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Pride and Prejudice
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Pride and Prejudice
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  • "I might as well inquire," replied she, "why with so evident a desire of offending and insulting me, you chose to tell me that you liked me against your will, against your reason, and even against your character?"
  • So he inquired who she was, and got introduced, and asked her for the two next.
  • The officer was the very Mr. Denny concerning whose return from London Lydia came to inquire, and he bowed as they passed.
  • He was then, he said, on his way to Longbourn on purpose to inquire after her.
  • He inquired how far Netherfield was from Meryton; and, after receiving her answer, asked in a hesitating manner how long Mr. Darcy had been staying there.
  • After breakfast, the girls walked to Meryton to inquire if Mr. Wickham were returned, and to lament over his absence from the Netherfield ball.
  • As to his real character, had information been in her power, she had never felt a wish of inquiring.
  • I inquired after their brother, of course.
  • At length, however, his civility was so far awakened as to inquire of Elizabeth after the health of her family.
  • There is no talk of his coming to Netherfield again in the summer; and I have inquired of everybody, too, who is likely to know.
  • He inquired in a friendly, though general way, after her family, and looked and spoke with the same good-humoured ease that he had ever done.
  • She longed to inquire of the housekeeper whether her master was really absent, but had not the courage for it.
  • —but to speak with such civility, to inquire after her family!
  • She retreated from the window, fearful of being seen; and as she walked up and down the room, endeavouring to compose herself, saw such looks of inquiring surprise in her uncle and aunt as made everything worse.
  • Darcy, after inquiring of her how Mr. and Mrs. Gardiner did, a question which she could not answer without confusion, said scarcely anything.
  • She inquired after his sister, but could do no more.
  • She then proceeded to inquire into the measures which her father had intended to pursue, while in town, for the recovery of his daughter.
  • She inquired into Charlotte’s domestic concerns familiarly and minutely, gave her a great deal of advice as to the management of them all; told her how everything ought to be regulated in so small a family as hers, and instructed her as to the care of her cows and her poultry.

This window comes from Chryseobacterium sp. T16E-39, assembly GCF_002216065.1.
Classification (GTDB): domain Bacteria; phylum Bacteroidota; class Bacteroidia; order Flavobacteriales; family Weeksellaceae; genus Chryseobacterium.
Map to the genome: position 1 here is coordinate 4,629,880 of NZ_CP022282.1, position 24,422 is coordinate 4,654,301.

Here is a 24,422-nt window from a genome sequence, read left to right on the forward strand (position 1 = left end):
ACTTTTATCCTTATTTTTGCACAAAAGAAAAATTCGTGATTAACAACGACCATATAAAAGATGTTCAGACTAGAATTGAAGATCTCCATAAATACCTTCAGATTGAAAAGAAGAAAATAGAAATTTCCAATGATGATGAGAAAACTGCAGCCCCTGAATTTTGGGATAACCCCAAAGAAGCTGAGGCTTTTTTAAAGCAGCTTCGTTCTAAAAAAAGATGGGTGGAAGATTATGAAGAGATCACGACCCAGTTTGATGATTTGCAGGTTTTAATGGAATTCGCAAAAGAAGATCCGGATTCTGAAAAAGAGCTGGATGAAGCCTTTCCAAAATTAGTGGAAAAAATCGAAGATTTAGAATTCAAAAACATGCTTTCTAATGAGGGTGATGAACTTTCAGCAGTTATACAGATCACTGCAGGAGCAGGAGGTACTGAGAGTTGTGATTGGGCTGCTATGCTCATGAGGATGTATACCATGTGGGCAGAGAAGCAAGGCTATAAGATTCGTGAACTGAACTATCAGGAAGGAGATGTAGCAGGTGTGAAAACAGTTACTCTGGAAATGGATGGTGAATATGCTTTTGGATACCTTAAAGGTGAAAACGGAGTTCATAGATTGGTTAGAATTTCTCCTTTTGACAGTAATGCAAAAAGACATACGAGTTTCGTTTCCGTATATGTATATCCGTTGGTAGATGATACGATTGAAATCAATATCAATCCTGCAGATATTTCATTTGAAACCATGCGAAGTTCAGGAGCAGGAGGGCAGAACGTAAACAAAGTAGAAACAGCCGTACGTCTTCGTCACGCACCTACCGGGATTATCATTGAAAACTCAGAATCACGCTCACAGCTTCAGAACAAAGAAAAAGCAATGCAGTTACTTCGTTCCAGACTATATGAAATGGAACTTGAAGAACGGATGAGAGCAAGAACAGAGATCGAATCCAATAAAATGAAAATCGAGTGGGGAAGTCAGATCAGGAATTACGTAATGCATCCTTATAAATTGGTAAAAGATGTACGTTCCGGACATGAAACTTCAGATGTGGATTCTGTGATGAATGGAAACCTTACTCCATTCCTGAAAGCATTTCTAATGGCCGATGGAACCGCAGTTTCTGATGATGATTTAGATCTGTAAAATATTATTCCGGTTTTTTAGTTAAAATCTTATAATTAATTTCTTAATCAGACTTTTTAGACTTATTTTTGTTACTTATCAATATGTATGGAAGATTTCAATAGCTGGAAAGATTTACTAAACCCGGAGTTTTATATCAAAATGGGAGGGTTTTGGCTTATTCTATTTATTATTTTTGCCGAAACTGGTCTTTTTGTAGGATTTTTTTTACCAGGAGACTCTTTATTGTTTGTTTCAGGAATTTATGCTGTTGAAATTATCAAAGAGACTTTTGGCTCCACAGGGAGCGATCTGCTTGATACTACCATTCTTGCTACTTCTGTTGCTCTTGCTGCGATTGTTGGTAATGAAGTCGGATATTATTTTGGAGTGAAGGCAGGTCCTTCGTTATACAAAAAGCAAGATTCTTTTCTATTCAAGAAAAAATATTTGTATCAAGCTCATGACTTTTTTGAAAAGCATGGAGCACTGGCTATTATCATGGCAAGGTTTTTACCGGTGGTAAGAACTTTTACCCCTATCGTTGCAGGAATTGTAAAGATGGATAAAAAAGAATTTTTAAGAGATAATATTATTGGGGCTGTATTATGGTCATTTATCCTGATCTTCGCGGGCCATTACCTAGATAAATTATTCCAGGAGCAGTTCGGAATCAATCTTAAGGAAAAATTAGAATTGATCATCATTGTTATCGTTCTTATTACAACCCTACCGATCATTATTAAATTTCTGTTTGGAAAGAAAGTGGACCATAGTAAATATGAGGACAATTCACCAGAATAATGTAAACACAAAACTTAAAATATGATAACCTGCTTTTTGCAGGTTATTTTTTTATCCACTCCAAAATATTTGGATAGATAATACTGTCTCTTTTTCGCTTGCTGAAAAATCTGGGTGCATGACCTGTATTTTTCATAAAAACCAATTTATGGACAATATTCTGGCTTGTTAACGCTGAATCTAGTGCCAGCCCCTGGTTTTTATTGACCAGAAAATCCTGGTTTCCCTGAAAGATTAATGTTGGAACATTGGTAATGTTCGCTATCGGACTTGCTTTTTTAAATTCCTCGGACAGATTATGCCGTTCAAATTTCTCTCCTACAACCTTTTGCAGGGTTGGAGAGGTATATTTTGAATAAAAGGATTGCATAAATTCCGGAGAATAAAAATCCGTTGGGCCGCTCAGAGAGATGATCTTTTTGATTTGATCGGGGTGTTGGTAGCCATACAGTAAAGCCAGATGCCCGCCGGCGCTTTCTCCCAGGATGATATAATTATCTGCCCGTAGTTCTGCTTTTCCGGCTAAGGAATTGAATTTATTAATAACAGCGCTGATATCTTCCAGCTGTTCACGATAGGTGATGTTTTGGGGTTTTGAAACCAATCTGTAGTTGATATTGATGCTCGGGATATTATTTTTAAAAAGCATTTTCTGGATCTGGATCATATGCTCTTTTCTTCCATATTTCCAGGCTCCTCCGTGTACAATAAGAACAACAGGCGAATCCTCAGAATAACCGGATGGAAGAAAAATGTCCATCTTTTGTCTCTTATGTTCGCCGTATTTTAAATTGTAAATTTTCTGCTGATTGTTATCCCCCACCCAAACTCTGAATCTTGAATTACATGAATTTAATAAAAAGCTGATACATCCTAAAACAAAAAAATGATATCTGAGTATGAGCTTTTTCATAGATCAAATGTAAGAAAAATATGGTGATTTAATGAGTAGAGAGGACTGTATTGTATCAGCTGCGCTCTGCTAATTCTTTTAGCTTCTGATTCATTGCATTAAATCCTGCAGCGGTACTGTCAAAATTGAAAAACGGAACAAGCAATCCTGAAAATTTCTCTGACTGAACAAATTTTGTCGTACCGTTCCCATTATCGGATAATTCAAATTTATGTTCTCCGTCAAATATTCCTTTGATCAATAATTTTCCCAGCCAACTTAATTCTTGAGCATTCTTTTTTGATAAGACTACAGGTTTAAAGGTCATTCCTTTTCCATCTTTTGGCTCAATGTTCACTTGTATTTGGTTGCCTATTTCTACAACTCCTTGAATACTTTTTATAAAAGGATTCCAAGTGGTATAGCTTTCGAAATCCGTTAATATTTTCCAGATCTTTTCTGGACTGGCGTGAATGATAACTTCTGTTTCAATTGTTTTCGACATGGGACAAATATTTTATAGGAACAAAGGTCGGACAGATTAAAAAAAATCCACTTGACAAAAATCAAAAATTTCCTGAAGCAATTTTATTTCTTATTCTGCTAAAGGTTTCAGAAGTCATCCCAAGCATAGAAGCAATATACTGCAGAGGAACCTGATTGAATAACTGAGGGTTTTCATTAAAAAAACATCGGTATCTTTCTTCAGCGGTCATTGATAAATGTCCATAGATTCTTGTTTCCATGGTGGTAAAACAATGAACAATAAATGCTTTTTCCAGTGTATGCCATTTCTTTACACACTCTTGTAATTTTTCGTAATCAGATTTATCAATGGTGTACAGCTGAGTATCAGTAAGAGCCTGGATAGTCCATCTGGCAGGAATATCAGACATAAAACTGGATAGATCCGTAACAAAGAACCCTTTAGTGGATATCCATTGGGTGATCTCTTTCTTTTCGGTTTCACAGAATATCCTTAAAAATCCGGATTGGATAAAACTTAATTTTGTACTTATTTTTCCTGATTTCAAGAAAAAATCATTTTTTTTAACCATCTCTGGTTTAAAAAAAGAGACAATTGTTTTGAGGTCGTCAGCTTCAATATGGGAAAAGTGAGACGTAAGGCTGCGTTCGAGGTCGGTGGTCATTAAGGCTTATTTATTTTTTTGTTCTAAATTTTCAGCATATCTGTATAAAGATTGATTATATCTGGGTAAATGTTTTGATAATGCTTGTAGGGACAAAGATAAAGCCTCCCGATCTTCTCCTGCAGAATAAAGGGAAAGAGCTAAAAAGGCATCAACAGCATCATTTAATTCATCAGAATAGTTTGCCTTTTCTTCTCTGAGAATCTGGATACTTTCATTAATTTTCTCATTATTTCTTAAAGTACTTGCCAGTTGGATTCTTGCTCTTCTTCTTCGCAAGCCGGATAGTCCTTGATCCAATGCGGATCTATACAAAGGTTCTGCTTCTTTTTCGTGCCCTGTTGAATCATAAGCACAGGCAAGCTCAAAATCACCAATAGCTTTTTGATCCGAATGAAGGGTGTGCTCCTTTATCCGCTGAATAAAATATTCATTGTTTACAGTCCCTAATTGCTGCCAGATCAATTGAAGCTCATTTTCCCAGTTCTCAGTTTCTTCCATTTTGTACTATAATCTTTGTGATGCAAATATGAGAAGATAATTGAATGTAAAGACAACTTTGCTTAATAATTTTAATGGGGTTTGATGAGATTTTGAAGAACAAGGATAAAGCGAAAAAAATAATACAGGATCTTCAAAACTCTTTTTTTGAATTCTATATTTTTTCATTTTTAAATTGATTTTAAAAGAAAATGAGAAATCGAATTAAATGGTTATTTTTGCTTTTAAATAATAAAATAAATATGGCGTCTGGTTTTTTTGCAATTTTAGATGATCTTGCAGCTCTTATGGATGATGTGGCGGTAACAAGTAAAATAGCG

• While settling this point, she was suddenly roused by the sound of the door-bell, and her spirits were a little fluttered by the idea of its being Colonel Fitzwilliam himself, who had once before called late in the evening, and might now come to inquire particularly after her.
  • The bride and her mother could neither of them talk fast enough; and Wickham, who happened to sit near Elizabeth, began inquiring after his acquaintance in that neighbourhood, with a good humoured ease which she felt very unable to equal in her replies.
  • The very last evening was spent there; and her ladyship again inquired minutely into the particulars of their journey, gave them directions as to the best method of packing, and was so urgent on the necessity of placing gowns in the only right way, that Maria thought herself obliged, on her return, to undo all the work of the morning, and pack her trunk afresh.
  • Their party in the dining-room was large, for almost all the Lucases came to meet Maria and hear the news; and various were the subjects that occupied them: Lady Lucas was inquiring of Maria, after the welfare and poultry of her eldest daughter; Mrs. Bennet was doubly engaged, on one hand collecting an account of the present fashions from Jane, who sat some way below her, and, on the other, retailing them all to the younger Lucases; and Lydia, in a voice rather louder than any other…
  • …wife received a letter from him; it told them that, on his arrival, he had immediately found out his brother, and persuaded him to come to Gracechurch Street; that Mr. Bennet had been to Epsom and Clapham, before his arrival, but without gaining any satisfactory information; and that he was now determined to inquire at all the principal hotels in town, as Mr. Bennet thought it possible they might have gone to one of them, on their first coming to London, before they procured lodgings.

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  • Students should contact our office to inquire about scholarship opportunities.
  • I am here to inquire about the job.

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